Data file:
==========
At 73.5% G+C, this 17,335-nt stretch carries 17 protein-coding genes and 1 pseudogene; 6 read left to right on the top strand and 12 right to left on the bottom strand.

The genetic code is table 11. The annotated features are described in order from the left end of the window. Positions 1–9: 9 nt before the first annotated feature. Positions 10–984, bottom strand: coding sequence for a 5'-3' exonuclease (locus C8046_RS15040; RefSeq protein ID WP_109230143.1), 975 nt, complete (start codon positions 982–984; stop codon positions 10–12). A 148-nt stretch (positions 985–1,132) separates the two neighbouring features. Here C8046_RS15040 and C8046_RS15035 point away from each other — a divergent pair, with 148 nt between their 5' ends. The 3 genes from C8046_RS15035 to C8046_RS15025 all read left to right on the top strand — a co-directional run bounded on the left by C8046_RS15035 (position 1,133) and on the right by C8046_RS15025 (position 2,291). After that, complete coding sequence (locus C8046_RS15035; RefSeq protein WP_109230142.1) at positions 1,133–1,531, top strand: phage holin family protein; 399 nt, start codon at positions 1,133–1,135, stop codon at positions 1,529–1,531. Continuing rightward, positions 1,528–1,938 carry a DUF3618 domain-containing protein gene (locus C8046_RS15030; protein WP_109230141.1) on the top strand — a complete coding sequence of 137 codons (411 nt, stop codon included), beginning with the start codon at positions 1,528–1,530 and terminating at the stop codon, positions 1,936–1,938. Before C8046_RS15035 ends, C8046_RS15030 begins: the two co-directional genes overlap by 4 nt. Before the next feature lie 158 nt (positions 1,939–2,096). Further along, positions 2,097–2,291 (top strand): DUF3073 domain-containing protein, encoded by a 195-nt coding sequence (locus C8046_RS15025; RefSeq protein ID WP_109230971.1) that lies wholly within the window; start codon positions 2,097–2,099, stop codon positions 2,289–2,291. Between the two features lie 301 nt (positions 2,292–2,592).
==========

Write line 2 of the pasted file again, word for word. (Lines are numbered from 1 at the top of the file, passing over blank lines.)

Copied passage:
The genetic code is table 11. The annotated features are described in order from the left end of the window. Positions 1–9: 9 nt before the first annotated feature. Positions 10–984, bottom strand: coding sequence for a 5'-3' exonuclease (locus C8046_RS15040; RefSeq protein ID WP_109230143.1), 975 nt, complete (start codon positions 982–984; stop codon positions 10–12). A 148-nt stretch (positions 985–1,132) separates the two neighbouring features. Here C8046_RS15040 and C8046_RS15035 point away from each other — a divergent pair, with 148 nt between their 5' ends. The 3 genes from C8046_RS15035 to C8046_RS15025 all read left to right on the top strand — a co-directional run bounded on the left by C8046_RS15035 (position 1,133) and on the right by C8046_RS15025 (position 2,291). After that, complete coding sequence (locus C8046_RS15035; RefSeq protein WP_109230142.1) at positions 1,133–1,531, top strand: phage holin family protein; 399 nt, start codon at positions 1,133–1,135, stop codon at positions 1,529–1,531. Continuing rightward, positions 1,528–1,938 carry a DUF3618 domain-containing protein gene (locus C8046_RS15030; protein WP_109230141.1) on the top strand — a complete coding sequence of 137 codons (411 nt, stop codon included), beginning with the start codon at positions 1,528–1,530 and terminating at the stop codon, positions 1,936–1,938. Before C8046_RS15035 ends, C8046_RS15030 begins: the two co-directional genes overlap by 4 nt. Before the next feature lie 158 nt (positions 1,939–2,096). Further along, positions 2,097–2,291 (top strand): DUF3073 domain-containing protein, encoded by a 195-nt coding sequence (locus C8046_RS15025; RefSeq protein ID WP_109230971.1) that lies wholly within the window; start codon positions 2,097–2,099, stop codon positions 2,289–2,291. Between the two features lie 301 nt (positions 2,292–2,592).